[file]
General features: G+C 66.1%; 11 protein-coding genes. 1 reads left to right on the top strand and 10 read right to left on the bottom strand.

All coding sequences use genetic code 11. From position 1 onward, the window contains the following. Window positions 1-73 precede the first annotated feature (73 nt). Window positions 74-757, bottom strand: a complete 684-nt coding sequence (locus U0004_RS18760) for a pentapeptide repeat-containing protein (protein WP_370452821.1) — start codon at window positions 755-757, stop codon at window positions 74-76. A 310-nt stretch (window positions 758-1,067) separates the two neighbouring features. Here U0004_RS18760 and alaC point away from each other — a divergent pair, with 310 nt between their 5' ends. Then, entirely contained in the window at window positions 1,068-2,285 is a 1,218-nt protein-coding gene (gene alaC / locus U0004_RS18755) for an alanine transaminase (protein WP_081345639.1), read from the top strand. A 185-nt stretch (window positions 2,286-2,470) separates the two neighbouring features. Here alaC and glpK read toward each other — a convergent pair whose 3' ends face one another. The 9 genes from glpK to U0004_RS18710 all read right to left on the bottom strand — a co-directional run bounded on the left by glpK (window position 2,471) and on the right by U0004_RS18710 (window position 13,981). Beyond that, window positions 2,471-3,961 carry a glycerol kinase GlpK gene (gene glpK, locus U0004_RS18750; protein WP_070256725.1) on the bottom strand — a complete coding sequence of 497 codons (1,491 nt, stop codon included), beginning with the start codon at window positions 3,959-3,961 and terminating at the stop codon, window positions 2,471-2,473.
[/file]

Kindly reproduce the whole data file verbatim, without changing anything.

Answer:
General features: G+C 66.1%; 11 protein-coding genes. 1 reads left to right on the top strand and 10 read right to left on the bottom strand.

All coding sequences use genetic code 11. From position 1 onward, the window contains the following. Window positions 1-73 precede the first annotated feature (73 nt). Window positions 74-757, bottom strand: a complete 684-nt coding sequence (locus U0004_RS18760) for a pentapeptide repeat-containing protein (protein WP_370452821.1) — start codon at window positions 755-757, stop codon at window positions 74-76. A 310-nt stretch (window positions 758-1,067) separates the two neighbouring features. Here U0004_RS18760 and alaC point away from each other — a divergent pair, with 310 nt between their 5' ends. Then, entirely contained in the window at window positions 1,068-2,285 is a 1,218-nt protein-coding gene (gene alaC / locus U0004_RS18755) for an alanine transaminase (protein WP_081345639.1), read from the top strand. A 185-nt stretch (window positions 2,286-2,470) separates the two neighbouring features. Here alaC and glpK read toward each other — a convergent pair whose 3' ends face one another. The 9 genes from glpK to U0004_RS18710 all read right to left on the bottom strand — a co-directional run bounded on the left by glpK (window position 2,471) and on the right by U0004_RS18710 (window position 13,981). Beyond that, window positions 2,471-3,961 carry a glycerol kinase GlpK gene (gene glpK, locus U0004_RS18750; protein WP_070256725.1) on the bottom strand — a complete coding sequence of 497 codons (1,491 nt, stop codon included), beginning with the start codon at window positions 3,959-3,961 and terminating at the stop codon, window positions 2,471-2,473.